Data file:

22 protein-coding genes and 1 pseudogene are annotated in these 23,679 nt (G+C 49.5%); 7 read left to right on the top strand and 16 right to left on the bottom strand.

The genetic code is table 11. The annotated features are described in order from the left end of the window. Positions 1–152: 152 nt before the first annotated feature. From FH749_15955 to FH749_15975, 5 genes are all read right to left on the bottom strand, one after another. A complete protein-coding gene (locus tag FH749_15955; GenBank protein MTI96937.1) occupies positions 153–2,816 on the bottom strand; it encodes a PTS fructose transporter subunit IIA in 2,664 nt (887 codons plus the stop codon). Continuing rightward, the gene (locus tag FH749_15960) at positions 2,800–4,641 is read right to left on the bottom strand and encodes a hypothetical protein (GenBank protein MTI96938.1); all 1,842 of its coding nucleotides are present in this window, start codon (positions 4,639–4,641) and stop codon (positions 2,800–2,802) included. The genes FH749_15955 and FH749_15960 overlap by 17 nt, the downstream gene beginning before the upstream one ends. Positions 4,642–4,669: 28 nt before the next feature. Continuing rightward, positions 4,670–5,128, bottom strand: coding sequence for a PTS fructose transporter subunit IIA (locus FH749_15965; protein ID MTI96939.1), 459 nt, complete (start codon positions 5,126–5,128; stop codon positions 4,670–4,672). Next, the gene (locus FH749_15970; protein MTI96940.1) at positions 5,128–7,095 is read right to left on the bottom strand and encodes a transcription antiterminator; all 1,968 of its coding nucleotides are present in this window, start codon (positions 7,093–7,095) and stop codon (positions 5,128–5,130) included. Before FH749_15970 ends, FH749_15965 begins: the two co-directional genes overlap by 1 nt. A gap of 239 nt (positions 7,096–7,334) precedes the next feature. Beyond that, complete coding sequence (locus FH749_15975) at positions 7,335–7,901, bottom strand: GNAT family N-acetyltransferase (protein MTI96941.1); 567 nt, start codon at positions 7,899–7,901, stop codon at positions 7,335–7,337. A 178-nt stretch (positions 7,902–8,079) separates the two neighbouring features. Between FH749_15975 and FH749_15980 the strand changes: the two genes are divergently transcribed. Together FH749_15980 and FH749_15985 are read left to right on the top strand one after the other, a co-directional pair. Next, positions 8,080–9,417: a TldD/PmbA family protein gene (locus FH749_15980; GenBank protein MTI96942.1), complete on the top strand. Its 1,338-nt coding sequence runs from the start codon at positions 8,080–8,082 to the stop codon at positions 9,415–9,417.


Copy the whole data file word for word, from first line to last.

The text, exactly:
22 protein-coding genes and 1 pseudogene are annotated in these 23,679 nt (G+C 49.5%); 7 read left to right on the top strand and 16 right to left on the bottom strand.

The genetic code is table 11. The annotated features are described in order from the left end of the window. Positions 1–152: 152 nt before the first annotated feature. From FH749_15955 to FH749_15975, 5 genes are all read right to left on the bottom strand, one after another. A complete protein-coding gene (locus tag FH749_15955; GenBank protein MTI96937.1) occupies positions 153–2,816 on the bottom strand; it encodes a PTS fructose transporter subunit IIA in 2,664 nt (887 codons plus the stop codon). Continuing rightward, the gene (locus tag FH749_15960) at positions 2,800–4,641 is read right to left on the bottom strand and encodes a hypothetical protein (GenBank protein MTI96938.1); all 1,842 of its coding nucleotides are present in this window, start codon (positions 4,639–4,641) and stop codon (positions 2,800–2,802) included. The genes FH749_15955 and FH749_15960 overlap by 17 nt, the downstream gene beginning before the upstream one ends. Positions 4,642–4,669: 28 nt before the next feature. Continuing rightward, positions 4,670–5,128, bottom strand: coding sequence for a PTS fructose transporter subunit IIA (locus FH749_15965; protein ID MTI96939.1), 459 nt, complete (start codon positions 5,126–5,128; stop codon positions 4,670–4,672). Next, the gene (locus FH749_15970; protein MTI96940.1) at positions 5,128–7,095 is read right to left on the bottom strand and encodes a transcription antiterminator; all 1,968 of its coding nucleotides are present in this window, start codon (positions 7,093–7,095) and stop codon (positions 5,128–5,130) included. Before FH749_15970 ends, FH749_15965 begins: the two co-directional genes overlap by 1 nt. A gap of 239 nt (positions 7,096–7,334) precedes the next feature. Beyond that, complete coding sequence (locus FH749_15975) at positions 7,335–7,901, bottom strand: GNAT family N-acetyltransferase (protein MTI96941.1); 567 nt, start codon at positions 7,899–7,901, stop codon at positions 7,335–7,337. A 178-nt stretch (positions 7,902–8,079) separates the two neighbouring features. Between FH749_15975 and FH749_15980 the strand changes: the two genes are divergently transcribed. Together FH749_15980 and FH749_15985 are read left to right on the top strand one after the other, a co-directional pair. Next, positions 8,080–9,417: a TldD/PmbA family protein gene (locus FH749_15980; GenBank protein MTI96942.1), complete on the top strand. Its 1,338-nt coding sequence runs from the start codon at positions 8,080–8,082 to the stop codon at positions 9,415–9,417.